Before
After Shellac

The shellac is dry to the touch in a few minutes, and with a little buffing, the next coat is ready to go on. Once the solvent evaporates it is set. Each successive layer will re-desolve the previous a little, so it always sticks. Not the most durable finish, but kid friendly and easy to repair.

Colored Stacking Blocks

Some big changes are coming to the household. We have a tiny kilt coming soon! He will be born in September, so it is time to start making some toys and baby/toddler furniture. The nature of this blog will probably still mostly focus on my projects, but it might eventually include collaborations between me and the offspring. How old do you have to be to start learning to use power tools? 4 or 5 maybe?

Until then, I have a lot of time in the shop now, due to the pandemic. I won’t once the baby comes, so let’s get started on a bunch of stash busting projects and make some toys and furniture. My first project is something simple. A stacking block game. I found a board of poplar that would suffice. Each block is about 1/2″ smaller than the previous. They get a hole drilled in the center and all the edges rounded over.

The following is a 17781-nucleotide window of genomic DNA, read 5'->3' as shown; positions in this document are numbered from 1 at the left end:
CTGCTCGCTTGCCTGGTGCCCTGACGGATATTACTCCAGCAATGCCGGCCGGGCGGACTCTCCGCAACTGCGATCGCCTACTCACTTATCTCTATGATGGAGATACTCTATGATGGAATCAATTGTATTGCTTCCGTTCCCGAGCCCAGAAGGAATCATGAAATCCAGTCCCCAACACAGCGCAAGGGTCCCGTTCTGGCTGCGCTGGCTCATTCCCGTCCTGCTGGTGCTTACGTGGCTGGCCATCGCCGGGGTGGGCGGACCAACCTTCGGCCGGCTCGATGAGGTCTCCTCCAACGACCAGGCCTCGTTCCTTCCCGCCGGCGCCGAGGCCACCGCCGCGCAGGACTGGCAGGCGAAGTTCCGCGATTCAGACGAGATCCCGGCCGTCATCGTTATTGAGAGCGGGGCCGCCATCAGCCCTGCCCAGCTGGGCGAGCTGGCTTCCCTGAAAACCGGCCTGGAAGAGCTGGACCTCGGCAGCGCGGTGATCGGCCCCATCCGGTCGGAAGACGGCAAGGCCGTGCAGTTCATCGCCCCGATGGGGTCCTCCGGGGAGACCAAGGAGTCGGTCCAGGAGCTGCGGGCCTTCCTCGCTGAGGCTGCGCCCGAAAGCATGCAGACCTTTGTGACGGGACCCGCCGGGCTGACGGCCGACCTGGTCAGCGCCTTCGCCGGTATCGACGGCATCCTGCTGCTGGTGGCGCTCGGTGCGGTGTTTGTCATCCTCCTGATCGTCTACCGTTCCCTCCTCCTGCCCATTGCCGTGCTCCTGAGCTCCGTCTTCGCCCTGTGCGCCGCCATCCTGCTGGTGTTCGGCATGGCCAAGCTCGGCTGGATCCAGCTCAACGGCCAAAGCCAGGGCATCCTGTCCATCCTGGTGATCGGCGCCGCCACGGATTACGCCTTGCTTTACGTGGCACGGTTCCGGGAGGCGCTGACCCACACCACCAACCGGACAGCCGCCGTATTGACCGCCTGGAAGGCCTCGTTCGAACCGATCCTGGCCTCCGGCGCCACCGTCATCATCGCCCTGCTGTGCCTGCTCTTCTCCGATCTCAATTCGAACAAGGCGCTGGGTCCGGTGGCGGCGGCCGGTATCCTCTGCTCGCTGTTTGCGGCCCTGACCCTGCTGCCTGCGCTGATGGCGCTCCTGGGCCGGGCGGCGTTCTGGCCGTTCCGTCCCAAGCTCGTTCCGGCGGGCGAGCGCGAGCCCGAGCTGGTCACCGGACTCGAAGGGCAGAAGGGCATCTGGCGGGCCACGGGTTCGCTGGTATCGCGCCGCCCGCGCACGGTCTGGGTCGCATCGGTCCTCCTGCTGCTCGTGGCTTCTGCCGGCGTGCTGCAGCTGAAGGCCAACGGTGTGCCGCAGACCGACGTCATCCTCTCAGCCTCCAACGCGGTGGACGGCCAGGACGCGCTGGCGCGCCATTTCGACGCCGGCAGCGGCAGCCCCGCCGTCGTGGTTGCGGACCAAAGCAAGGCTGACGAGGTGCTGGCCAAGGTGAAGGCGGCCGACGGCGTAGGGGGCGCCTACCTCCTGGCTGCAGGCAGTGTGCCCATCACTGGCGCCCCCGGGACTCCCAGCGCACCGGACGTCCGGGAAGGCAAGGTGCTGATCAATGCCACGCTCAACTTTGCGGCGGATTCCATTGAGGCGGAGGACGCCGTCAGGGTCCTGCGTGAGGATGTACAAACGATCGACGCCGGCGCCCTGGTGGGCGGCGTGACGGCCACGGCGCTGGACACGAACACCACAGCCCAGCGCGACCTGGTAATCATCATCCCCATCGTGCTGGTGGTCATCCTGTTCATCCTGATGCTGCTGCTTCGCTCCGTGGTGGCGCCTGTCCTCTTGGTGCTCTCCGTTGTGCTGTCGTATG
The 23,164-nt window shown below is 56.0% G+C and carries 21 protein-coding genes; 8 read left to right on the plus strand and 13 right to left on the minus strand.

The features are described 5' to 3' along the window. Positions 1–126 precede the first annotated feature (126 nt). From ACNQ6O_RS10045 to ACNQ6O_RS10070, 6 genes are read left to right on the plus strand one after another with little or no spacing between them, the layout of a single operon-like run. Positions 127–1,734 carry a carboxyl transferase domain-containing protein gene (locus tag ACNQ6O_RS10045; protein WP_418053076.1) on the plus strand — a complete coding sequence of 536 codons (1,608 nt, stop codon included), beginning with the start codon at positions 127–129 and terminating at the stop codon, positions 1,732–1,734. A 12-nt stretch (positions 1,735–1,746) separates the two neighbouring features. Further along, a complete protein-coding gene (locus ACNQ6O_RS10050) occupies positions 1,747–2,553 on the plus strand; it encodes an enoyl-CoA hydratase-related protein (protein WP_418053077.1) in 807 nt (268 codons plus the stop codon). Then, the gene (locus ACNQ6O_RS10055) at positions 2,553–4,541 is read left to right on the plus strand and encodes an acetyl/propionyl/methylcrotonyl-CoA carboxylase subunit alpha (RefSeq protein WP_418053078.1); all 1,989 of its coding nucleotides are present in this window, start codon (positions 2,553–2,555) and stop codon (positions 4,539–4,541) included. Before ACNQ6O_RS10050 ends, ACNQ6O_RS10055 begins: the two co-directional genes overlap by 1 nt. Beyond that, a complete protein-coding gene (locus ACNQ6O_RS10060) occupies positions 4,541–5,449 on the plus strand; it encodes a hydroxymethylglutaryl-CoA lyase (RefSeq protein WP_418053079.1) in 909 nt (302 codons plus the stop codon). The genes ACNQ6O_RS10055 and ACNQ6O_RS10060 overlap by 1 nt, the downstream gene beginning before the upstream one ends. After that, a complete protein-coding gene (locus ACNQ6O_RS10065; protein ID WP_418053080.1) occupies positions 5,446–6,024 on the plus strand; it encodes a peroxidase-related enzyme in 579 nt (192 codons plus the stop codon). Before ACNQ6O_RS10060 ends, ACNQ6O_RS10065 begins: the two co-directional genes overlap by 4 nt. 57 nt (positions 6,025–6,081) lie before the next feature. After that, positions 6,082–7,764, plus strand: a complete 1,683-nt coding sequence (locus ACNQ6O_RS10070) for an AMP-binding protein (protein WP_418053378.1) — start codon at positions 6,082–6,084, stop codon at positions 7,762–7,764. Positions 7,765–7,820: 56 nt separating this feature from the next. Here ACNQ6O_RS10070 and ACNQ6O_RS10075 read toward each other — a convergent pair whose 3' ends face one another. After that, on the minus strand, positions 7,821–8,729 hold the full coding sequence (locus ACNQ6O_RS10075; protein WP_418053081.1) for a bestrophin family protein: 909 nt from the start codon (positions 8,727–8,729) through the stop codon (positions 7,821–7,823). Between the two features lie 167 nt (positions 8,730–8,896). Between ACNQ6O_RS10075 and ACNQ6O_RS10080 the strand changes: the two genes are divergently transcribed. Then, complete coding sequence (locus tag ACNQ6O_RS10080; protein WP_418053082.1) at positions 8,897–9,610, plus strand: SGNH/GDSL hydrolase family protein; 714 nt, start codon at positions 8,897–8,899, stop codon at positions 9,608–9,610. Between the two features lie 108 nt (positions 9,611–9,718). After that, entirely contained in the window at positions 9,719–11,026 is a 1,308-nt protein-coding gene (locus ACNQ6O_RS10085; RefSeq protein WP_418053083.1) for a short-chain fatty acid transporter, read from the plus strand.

I bought a variety of craft paints to make these and other projects more colorful and appealing to kids. Truth be told, this was the hardest part. Painting everything with multiple coats, cleaning the sponges, keeping the paints separated and whatnot.

I wrote a little note on the bottom of the block set base, but the spray coat of shellac I threw on there mostly blurred it away. As it turns out, even the industrial sharpies are susceptible to ethel alcohol. Next time I will have to spray lacquer over any ink-work to preserve it before using shellac. My wonderful wife’s grandfather would always write notes on the things he built, so I am going to take up the tradition. The wood, paint and shellac is all kid friendly and benign should someone start using these as teething devices.